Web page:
2006 Radical Statistics article. (See also Marchant 2004, 2005, 2007,

2009)
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Call Number LoNNe @ christopher.kyba @ Serial 450
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Author van Osch, T.H.J.
Title Intelligent dynamic road lighting and perceived personal safety of pedestrians Type Journal Article
Year 2010 Publication Eindhoven University of Technology Masters Thesis. Abbreviated Journal
Volume Issue Pages
Keywords Perception
Abstract The function of road lighting is to prevent crime, provide a sense of perceived

personal safety, as well as the ability to successfully orientate and navigate urban

environments at night. However more and more people realize the negative effects of

abundant street lighting, such as light pollution and energy consumption. In 2001, 63 per cent

of the world population was confronted with night skies brighter than the threshold set for

light pollution by the International Astronomical Union (Chepesiuk, 2009). Exposure to light

pollution over longer periods of time can have lasting negative effects on the health of both

human and wildlife. A second motive for reducing abundant road lighting is sustainable

energy usage. The total energy consumption of public lighting in the Netherlands is currently

estimated to be 600.000 to 700.000 MWh a year, of which about 500.000 MWh is used for

the lighting of infrastructure such as roads, bicycle trials and footpaths (SenterNovem, 2009).

Reducing energy consumption and light pollution by road lighting can be realized using

intelligent dynamic road lighting systems with LED technology. Such intelligent dynamic

road lighting systems can offer light only when and where it is most needed, thereby

preventing light pollution and energy waste. However, such dynamic lighting should not

negatively affect a pedestrian’s perceived personal safety, because fear of crime often elicits a

stress reaction, to avoid, to reduce, or to cope with a threatening situation (Riger, 1985).

Therefore the addressed research question in this report is “What is the influence of different

dynamic road lighting scenarios on perceived personal safety” In particular, where would

pedestrian’s benefit from light the most e.g. at their own location or in their direct

surroundings?

To answer this research question a field study is performed using testbed “de Zaale”

on the campus of the Eindhoven University of Technology. “De Zaale” is normal street

setting equipped with intelligent dynamic road lighting containing twelve lampposts over a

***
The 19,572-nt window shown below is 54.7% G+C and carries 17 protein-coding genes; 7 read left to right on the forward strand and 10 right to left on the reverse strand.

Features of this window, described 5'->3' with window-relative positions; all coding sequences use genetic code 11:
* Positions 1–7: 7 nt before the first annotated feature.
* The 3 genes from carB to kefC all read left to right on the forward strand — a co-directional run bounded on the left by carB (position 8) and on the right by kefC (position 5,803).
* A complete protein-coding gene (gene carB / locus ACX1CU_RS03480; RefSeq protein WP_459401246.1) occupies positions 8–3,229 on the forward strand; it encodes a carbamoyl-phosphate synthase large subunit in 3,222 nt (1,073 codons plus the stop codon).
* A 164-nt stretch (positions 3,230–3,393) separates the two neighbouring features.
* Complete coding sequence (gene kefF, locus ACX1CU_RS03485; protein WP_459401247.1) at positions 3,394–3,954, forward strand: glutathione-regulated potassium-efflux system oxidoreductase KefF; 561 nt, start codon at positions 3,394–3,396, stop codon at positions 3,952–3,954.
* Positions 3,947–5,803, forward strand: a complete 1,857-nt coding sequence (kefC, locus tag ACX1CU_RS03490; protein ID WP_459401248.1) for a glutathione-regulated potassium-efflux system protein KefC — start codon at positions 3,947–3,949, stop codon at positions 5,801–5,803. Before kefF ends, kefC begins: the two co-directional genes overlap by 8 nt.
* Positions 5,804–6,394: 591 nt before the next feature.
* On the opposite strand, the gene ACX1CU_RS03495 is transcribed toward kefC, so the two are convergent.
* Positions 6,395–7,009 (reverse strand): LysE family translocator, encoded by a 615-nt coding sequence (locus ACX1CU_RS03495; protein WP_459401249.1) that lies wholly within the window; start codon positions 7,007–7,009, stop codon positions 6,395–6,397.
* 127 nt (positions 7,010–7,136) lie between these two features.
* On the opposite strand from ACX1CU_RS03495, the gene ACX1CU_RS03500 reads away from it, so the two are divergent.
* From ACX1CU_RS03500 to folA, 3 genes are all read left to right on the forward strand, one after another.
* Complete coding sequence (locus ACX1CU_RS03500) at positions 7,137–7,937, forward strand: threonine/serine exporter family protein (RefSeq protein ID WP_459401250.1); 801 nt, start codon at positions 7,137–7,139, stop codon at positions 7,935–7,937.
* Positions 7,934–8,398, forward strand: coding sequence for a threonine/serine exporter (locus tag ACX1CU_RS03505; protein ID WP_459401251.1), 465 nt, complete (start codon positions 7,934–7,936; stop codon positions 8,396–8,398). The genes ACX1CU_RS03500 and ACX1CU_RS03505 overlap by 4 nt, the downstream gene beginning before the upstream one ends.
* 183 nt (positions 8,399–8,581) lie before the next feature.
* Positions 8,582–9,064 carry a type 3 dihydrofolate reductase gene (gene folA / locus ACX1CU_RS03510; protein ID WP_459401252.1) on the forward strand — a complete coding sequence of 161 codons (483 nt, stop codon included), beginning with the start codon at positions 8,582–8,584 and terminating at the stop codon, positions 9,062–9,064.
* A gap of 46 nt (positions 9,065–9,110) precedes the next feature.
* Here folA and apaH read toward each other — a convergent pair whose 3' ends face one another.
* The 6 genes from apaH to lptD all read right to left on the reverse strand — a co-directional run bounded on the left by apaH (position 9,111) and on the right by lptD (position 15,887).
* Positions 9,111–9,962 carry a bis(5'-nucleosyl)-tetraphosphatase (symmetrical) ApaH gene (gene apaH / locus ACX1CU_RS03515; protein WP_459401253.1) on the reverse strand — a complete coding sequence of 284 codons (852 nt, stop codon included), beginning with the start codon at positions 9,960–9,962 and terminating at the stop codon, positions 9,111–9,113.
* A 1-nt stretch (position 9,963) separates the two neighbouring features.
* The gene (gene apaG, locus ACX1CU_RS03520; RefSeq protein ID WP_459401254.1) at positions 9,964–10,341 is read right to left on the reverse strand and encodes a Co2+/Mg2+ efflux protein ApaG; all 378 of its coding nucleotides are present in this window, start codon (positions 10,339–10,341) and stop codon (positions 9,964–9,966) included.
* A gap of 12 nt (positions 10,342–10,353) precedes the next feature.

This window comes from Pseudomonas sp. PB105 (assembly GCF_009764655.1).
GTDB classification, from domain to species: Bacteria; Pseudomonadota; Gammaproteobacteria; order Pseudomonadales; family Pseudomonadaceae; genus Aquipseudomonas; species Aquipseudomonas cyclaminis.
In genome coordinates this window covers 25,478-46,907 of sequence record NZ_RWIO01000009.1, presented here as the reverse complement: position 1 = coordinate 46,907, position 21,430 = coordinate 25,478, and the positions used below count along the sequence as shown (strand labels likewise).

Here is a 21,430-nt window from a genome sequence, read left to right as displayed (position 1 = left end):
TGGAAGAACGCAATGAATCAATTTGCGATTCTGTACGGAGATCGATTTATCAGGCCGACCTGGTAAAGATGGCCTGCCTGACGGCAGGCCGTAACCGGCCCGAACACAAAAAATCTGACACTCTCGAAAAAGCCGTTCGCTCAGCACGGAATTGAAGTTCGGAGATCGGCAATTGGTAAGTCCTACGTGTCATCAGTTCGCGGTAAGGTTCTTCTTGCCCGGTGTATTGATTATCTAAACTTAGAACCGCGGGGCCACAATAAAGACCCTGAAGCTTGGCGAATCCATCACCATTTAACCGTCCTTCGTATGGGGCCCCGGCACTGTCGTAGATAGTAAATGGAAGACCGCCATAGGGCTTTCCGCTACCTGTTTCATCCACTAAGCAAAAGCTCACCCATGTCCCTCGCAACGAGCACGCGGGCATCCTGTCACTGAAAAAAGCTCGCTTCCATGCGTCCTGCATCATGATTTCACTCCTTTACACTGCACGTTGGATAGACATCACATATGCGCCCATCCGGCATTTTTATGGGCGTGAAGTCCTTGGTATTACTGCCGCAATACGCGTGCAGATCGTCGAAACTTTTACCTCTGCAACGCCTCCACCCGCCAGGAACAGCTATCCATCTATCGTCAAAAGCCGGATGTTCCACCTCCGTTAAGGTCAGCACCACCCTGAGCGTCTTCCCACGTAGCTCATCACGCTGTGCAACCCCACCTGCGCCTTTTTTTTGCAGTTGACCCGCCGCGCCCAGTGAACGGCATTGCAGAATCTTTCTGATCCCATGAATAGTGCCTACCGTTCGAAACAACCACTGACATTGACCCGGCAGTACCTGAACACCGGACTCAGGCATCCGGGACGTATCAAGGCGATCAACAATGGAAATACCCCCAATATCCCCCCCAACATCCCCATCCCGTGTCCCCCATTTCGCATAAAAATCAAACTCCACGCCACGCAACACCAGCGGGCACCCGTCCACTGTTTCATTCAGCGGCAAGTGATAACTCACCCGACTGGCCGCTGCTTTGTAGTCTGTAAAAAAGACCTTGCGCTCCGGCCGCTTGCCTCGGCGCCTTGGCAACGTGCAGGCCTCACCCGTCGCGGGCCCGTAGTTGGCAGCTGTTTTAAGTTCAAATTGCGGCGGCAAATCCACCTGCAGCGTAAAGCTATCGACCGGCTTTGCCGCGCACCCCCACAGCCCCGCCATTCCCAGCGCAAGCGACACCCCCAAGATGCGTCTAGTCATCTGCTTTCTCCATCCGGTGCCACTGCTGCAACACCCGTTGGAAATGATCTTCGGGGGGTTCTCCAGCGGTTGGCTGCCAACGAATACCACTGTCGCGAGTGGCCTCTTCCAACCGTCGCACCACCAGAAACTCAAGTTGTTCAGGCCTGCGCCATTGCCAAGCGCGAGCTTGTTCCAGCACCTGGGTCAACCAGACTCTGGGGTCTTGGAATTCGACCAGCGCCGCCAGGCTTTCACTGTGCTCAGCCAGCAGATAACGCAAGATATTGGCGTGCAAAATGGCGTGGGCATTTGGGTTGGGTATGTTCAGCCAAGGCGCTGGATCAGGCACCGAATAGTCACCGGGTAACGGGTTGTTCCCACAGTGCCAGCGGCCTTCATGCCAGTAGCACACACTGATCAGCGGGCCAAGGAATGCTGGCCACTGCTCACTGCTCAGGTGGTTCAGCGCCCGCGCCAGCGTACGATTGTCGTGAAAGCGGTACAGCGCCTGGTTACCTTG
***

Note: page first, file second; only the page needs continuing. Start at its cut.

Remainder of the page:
range of 350 metres. A three condition (three different light distributions: darkspot, spotlight,

and a control condition) within-subject experiment was conducted with perceived personal

safety as the dependent variable. These three light scenarios are designed to have opposing

light distributions at the location of the pedestrian, with an equally amount of illumination.

To explain differences measured in perceived personal safety Appleton’s prospect and refuge

theory is used complemented with a social psychological model by van der Wurff and

colleagues (van der Wurff, Staalduinen & Stringer, 1989; Appleton, 1975). The dependant

variable perceived personal safety and the independent variables prospect, concealment,

exposure, escape, attractiveness and power are measured using an equidistant 5-point

answering scale questionnaire.

Considering the results the present study demonstrates that the manner in which light

is distributed across the poles in an intelligent dynamic road lighting setup influences the

perceived personal safety of pedestrians at night. We have shown in an experimental field

study that light has an effect on the proximal cues prospect, exposure, concealment and

escape. Prospect is indicated to be the most important proximal cue influencing a pedestrians

perceived personal safety. The relatively highest level of perceived personal safety is

experienced when a pedestrian’s personal and action space are sufficiently illuminated.

Illuminating these areas increases prospect, exposure an escape, and decreases concealment.

Additional illumination in a pedestrian’s vista space does not necessarily contribute to the

increase of their perceived personal safety. Furthermore individual differences between

pedestrians such as gender and attractiveness can enhance the negative effect of poorillumination on perceived personal safety. This knowledge should be integrated in the future

design of an intelligent dynamic road lighting system in order to maximise the personal safety

of pedestrians using such a system at night.
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Call Number LoNNe @ christopher.kyba @ Serial 451